Sogavare welcomes AUD$50m education assistance to SI

PM Sogavare and Minister Ciobo at the Prime Minister's Office.

PM Sogavare and Minister Ciobo at the Prime Minister’s Office.

THE Prime Minister of Solomon Islands Hon Manasseh Sogavare has welcomed with open arms an AU$50 million (SB$300 million) education funding assistance by the Australian Government to Solomon Islands for the next four years.

Australia’s visiting Minister for International Development and the Pacific; Hon. Steven Ciobo (MP) announced the assistance at a joint press conference with Prime Minister Sogavare in Honiara today.

The Australian aid will help Solomon Islands to produce quality technical and vocational graduates with national and internationally recognized qualifications.

Australia will partner with local training providers to improve their technical and vocational training courses to enable graduates to fill labour market shortages in key areas including in trades, hospitality, business management and tourism.

This initiative is part of a broader package of support for education in Solomon Islands which focuses on four key areas including:

  • Technical and Vocational skills for employment
  • Basic skills in literacy and numeracy in the early years of school
  • High level professional skills through the Australian Awards scholarships; and
  • an expansion of the New Colombo Plan to Solomon Islands in 2016

“This package will ensure that more Solomon Islanders receive a high quality education and have the skills they need to participate in a growing economy,” Minister Ciobo said. “It recognises that for all of Solomon Islands’ wonderful natural resource, its greatest asset is its people”.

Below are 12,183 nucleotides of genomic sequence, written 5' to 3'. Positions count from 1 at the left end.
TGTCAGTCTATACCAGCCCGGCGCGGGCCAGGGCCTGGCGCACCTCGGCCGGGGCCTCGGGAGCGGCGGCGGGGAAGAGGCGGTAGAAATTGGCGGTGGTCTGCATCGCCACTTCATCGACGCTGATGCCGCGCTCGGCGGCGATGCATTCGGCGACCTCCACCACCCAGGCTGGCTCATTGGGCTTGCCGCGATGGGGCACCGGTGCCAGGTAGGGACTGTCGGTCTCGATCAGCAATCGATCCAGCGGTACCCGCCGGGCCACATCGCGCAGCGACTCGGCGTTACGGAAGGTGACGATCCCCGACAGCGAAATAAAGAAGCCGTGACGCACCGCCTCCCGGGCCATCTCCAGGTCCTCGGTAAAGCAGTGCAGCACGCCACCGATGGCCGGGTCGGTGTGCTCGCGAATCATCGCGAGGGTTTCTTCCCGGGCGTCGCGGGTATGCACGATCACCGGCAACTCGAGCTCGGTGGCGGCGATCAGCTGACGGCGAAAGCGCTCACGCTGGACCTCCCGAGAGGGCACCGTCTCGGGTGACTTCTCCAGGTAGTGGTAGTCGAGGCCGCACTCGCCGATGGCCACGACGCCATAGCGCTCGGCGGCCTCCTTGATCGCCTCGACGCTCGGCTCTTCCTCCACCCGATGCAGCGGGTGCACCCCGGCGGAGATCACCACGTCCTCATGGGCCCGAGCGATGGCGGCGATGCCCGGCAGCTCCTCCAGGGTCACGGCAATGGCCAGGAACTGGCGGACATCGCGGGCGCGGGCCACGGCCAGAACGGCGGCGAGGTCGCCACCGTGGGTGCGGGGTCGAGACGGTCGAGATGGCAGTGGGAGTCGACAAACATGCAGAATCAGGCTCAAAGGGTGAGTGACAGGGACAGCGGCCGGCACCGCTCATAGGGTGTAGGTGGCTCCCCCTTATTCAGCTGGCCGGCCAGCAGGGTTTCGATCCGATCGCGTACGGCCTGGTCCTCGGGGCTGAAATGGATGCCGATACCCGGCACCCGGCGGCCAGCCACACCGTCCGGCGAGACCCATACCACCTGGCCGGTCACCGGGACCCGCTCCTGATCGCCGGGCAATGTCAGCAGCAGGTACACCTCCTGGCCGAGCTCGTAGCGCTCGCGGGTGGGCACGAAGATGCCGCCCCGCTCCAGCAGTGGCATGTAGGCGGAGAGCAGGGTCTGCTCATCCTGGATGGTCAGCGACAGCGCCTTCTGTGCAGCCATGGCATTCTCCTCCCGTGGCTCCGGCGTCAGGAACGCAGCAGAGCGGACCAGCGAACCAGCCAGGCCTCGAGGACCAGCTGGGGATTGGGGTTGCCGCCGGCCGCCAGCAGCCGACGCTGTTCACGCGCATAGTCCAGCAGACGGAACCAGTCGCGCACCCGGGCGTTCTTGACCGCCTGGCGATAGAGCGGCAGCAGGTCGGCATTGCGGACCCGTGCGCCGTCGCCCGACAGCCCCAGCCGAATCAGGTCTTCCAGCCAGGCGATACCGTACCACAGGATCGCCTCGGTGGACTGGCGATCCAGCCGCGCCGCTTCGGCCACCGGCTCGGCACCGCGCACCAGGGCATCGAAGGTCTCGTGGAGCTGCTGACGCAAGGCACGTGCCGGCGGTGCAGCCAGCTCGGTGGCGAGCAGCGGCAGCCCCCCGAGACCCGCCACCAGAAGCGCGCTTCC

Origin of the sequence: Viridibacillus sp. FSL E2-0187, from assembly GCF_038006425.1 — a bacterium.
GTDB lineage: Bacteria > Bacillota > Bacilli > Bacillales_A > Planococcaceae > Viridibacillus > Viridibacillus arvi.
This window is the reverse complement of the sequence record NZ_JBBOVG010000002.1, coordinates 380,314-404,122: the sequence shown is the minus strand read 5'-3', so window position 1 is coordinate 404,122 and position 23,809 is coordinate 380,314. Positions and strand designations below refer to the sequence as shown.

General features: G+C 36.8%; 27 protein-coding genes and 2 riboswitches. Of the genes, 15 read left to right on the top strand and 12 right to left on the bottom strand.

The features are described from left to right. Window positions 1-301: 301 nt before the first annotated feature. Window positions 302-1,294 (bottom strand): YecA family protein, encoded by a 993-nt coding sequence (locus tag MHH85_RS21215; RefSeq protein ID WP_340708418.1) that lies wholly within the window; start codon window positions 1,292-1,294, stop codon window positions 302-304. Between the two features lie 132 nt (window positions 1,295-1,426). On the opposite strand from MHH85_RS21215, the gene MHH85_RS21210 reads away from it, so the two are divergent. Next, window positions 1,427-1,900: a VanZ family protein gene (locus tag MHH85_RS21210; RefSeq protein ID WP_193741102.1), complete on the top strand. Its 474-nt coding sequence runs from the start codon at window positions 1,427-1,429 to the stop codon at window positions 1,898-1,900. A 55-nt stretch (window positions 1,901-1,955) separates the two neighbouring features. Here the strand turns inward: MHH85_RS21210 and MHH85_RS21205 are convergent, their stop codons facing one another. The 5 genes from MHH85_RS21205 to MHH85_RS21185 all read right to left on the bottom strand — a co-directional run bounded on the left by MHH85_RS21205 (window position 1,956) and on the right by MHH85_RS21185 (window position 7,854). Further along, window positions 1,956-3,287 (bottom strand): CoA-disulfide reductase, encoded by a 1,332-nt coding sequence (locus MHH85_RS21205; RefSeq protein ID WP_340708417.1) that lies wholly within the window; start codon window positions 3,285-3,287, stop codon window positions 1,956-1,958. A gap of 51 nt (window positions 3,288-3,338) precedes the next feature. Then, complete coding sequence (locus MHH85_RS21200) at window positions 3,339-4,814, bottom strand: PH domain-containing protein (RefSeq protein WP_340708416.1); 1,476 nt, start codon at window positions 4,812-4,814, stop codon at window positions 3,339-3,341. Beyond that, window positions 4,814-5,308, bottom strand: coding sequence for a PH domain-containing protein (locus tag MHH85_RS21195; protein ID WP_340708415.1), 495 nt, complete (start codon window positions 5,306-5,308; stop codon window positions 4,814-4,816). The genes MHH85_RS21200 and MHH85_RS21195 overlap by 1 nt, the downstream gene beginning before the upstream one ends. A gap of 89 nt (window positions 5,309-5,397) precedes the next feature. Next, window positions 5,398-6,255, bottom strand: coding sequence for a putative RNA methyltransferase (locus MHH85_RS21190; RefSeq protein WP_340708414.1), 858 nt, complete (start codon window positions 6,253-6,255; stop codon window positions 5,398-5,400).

Meanwhile, Prime Minister Manasseh Sogavare has expressed his profound gratitude to the Government and People of Australia for this assistance which comes at a time when Solomon Islands is working hard to train its human resources.

“Our challenge is to achieve the sustainable development goals come 2030 and one of the resources that we have in abundance that we produce every year at a rate of 16,000 babies which is equivalent to 35 classrooms every year is our human resources and the challenge is to train them and make them effective participants of economic development and come 2030 we should be standing up with the rest of the world and say yes we have done something to train our human resources,” Mr Sogavare said.

Source: OPMC Press